When Patrick Marleau signed a three-year, $18.75 million contract with the Toronto Maple Leafs this past summer, many thought it would come with an opportunity to play alongside franchise center Auston Matthews.
As a left-handed left winger, Marleau could naturally slot beside Matthews and right winger William Nylander. Coming off a 27-goal season with speed to burn and a solid two-way game, he appears to be a logical candidate to replace Zach Hyman, who posted all of 28 points last season playing with Matthews the entire year.
So far in training camp, though, Hyman has remained on the top line and Babcock is not considering any other options. Just last week, he put it to bed:
“This is what I’m going to do: I’m going to coach the team, and you guys are going to write the articles. Hyman is a guy who gets the puck back all the time. When you’re a good player — I’ve learned from good players — they like to have the puck. When you have three guys who want the puck… Datsyuk used to tell me all the time, “No, put him on somebody else’s line. I want somebody to get me the puck.” He gets the puck back better than anyone. So, whatever. That’s it for that.”
To a degree, it makes sense that he doesn’t want to split up the line. Matthews scored 40 goals last season and Nylander put up 61 points – it’s not like they under produced. As Babcock noted, Hyman’s job is not to put up points, either; it’s to forecheck, back check, and create space for Matthews and Nylander to use their skill.
But those numbers don’t tell the whole story on the surface. At 5v5, Hyman and Matthews combined to score only four more goals than they gave up. After December 13, Hyman didn’t score a 5v5 goal off of his stick for the rest of the regular season. Of Nylander’s 61 points, 26 came on the PP, which is where he was really at his best. For the entire season, Hyman didn’t score a single goal directly off of an Auston Matthews pass. And he’s playing on his off-wing as a non-skilled player who finds it difficult to handle passes.
Add all those factors up, and Hyman is a player the opposing team can tell its own checking units to largely ignore (save for his forechecking abilities).
That’s not to say Hyman is a bad player – he’s fantastic on the penalty kill and is the type you want out on the ice in the final minutes of a game when you’re protecting a lead. But he played all season with two elite forwards and had 28 points to his name. At some point, you are obligated to try something else. That is the head scratcher in this whole situation.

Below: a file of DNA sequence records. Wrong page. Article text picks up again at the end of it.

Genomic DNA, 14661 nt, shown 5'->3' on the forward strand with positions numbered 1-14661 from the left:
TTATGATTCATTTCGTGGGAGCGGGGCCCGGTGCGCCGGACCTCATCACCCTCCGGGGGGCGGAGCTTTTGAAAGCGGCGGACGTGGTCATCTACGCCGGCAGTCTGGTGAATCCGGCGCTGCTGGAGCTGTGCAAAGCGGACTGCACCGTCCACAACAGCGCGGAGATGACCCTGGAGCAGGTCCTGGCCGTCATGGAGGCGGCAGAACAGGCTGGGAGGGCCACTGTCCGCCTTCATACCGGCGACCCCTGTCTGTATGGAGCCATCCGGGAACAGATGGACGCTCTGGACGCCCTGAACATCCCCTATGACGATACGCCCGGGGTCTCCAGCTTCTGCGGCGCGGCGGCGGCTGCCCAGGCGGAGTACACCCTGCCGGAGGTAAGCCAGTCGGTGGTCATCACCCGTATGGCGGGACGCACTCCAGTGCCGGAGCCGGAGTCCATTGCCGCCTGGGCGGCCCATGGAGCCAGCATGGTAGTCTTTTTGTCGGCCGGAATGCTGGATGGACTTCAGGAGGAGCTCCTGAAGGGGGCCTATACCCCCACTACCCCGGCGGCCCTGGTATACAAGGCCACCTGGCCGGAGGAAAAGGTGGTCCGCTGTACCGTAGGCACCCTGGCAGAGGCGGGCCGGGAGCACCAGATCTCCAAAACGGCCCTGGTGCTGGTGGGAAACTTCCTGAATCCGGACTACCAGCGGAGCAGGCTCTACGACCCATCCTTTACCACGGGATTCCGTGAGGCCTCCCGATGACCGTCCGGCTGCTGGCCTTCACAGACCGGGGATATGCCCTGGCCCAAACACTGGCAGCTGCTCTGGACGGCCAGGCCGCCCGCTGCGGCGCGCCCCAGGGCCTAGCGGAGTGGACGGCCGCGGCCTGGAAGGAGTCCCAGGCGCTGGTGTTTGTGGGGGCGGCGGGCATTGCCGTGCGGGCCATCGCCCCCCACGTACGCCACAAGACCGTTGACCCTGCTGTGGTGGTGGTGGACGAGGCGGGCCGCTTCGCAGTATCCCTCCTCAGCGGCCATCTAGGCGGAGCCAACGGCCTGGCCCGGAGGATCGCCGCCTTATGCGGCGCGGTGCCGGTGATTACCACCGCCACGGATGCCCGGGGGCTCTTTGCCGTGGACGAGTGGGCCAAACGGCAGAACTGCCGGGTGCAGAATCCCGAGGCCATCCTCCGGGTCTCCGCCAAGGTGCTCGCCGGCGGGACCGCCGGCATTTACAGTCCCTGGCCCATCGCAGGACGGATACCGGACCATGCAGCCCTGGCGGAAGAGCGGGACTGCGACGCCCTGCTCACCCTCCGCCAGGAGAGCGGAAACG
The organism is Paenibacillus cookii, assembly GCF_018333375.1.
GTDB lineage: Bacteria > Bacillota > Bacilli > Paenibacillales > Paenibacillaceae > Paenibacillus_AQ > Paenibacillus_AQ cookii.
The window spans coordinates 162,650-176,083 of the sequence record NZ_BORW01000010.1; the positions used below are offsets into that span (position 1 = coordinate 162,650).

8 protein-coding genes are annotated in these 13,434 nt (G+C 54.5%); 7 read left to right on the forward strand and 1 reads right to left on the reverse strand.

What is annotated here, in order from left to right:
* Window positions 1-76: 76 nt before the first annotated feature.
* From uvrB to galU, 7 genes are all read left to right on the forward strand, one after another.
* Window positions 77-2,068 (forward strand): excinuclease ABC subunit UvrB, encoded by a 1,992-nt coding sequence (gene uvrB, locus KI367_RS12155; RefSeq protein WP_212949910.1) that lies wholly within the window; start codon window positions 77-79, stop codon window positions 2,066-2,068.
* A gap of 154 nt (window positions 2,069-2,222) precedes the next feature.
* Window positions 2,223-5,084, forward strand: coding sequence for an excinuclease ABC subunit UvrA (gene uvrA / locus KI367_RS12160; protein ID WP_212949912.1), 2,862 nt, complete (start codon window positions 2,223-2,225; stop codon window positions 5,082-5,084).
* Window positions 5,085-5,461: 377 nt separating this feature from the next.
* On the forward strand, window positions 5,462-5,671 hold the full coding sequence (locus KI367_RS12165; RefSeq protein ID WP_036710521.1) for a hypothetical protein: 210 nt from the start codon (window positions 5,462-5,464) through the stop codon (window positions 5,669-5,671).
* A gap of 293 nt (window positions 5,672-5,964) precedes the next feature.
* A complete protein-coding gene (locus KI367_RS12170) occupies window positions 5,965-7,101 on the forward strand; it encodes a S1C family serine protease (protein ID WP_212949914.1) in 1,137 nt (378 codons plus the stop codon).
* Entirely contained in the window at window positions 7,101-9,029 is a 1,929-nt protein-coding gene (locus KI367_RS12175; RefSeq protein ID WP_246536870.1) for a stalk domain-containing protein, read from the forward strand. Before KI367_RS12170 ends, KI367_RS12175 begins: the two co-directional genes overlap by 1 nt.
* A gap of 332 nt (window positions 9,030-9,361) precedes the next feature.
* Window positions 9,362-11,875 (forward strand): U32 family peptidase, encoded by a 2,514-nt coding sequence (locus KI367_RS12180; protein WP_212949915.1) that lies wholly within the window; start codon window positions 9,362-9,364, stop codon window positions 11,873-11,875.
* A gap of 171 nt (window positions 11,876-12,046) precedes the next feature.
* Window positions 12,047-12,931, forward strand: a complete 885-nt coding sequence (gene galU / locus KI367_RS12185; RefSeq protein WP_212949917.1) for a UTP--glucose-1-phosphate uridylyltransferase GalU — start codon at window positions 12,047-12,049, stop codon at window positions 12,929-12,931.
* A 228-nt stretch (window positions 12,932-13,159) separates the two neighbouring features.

Maybe Marleau or JVR or Brown on his off-wing (or anyone else) really doesn’t make sense with Matthews and Nylander. We don’t know that, though, because we’ve never seen anything else tried for a significant sample of games. For a single shift after penalty kills last season, Babcock would throw Kadri out with Matthews and Nylander. They were dominant and had no issues sharing the puck.
The idea that a collection of stars can’t all play on the same line because they all want the puck is a fair one, but is Marleau the right player for that critique? He played on two of the most dominant lines of the last decade, with Thornton and Heatley and later Thornton and Pavelski. He knows better than most how to work with stars and move the puck around.
Last season, on the Leafs alone, they had an entire line get at least 55 points each – again, it was no problem for three skilled guys to share the puck. I wouldn’t exactly classify any of JVR, Bozak or Marner as good forecheckers (Matthews is significantly better than all three at it), and yet they still managed to produce effectively.
Hockey is littered with examples of fantastic trios. The Heatley – Spezza – Alfreddsson line tormented the Leafs for years; Kovalchuk – Savard – Hossa all racked up over 90 points; Chicago used to run a very dangerous Sharp – Toews – Kane line. The list could go on and on when it comes to trios of skilled players dominating the league together.
One of the more surprising developments last season was that Babcock basically kept the same lines together the entire time. He noted at one point that he did not think there was much versatility within the lineup, but adding Marleau and having depth options like Nikita Soshnikov, Kasperi Kapanen, Josh Leivo, Miro Aaltonen and Carl Grundstrom gives him plenty of possibilities for shifting the roster around.
To start the season, it’s all but set that Hyman is going to be on the Matthews line. Again, that’s fine; they were a productive unit and can continue where they left off going into the year. At some point, though, they will slump; it is inevitable for any line in the league. At that point, will we see a change? Babcock owes it to Matthews to find out what he looks like playing between two legitimate top six forwards for an extended period of time.